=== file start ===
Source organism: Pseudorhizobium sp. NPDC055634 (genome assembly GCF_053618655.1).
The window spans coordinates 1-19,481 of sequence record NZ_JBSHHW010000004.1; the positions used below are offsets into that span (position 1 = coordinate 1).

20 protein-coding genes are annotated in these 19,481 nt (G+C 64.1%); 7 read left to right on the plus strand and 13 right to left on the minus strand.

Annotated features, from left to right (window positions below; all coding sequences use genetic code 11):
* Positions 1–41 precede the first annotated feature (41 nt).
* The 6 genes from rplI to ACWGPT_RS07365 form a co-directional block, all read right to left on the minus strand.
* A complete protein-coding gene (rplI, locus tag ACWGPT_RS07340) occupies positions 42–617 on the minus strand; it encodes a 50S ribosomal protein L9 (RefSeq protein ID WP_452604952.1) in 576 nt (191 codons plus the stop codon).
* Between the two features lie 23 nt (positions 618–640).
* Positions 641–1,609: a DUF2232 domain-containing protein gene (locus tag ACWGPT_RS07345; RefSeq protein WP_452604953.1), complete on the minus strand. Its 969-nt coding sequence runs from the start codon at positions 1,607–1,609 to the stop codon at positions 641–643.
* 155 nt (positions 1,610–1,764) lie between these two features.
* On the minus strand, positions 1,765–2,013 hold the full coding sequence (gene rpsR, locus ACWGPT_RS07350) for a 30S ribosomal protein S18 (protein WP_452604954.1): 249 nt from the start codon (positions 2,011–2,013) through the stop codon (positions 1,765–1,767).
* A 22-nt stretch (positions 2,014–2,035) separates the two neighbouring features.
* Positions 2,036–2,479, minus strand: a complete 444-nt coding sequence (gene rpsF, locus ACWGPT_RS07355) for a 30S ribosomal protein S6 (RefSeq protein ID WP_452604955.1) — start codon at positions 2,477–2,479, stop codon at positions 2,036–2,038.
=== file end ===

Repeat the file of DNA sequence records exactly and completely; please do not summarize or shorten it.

Source organism: Pseudorhizobium sp. NPDC055634 (genome assembly GCF_053618655.1).
The window spans coordinates 1-19,481 of sequence record NZ_JBSHHW010000004.1; the positions used below are offsets into that span (position 1 = coordinate 1).

20 protein-coding genes are annotated in these 19,481 nt (G+C 64.1%); 7 read left to right on the plus strand and 13 right to left on the minus strand.

Annotated features, from left to right (window positions below; all coding sequences use genetic code 11):
* Positions 1–41 precede the first annotated feature (41 nt).
* The 6 genes from rplI to ACWGPT_RS07365 form a co-directional block, all read right to left on the minus strand.
* A complete protein-coding gene (rplI, locus tag ACWGPT_RS07340) occupies positions 42–617 on the minus strand; it encodes a 50S ribosomal protein L9 (RefSeq protein ID WP_452604952.1) in 576 nt (191 codons plus the stop codon).
* Between the two features lie 23 nt (positions 618–640).
* Positions 641–1,609: a DUF2232 domain-containing protein gene (locus tag ACWGPT_RS07345; RefSeq protein WP_452604953.1), complete on the minus strand. Its 969-nt coding sequence runs from the start codon at positions 1,607–1,609 to the stop codon at positions 641–643.
* 155 nt (positions 1,610–1,764) lie between these two features.
* On the minus strand, positions 1,765–2,013 hold the full coding sequence (gene rpsR, locus ACWGPT_RS07350) for a 30S ribosomal protein S18 (protein WP_452604954.1): 249 nt from the start codon (positions 2,011–2,013) through the stop codon (positions 1,765–1,767).
* A 22-nt stretch (positions 2,014–2,035) separates the two neighbouring features.
* Positions 2,036–2,479, minus strand: a complete 444-nt coding sequence (gene rpsF, locus ACWGPT_RS07355) for a 30S ribosomal protein S6 (RefSeq protein ID WP_452604955.1) — start codon at positions 2,477–2,479, stop codon at positions 2,036–2,038.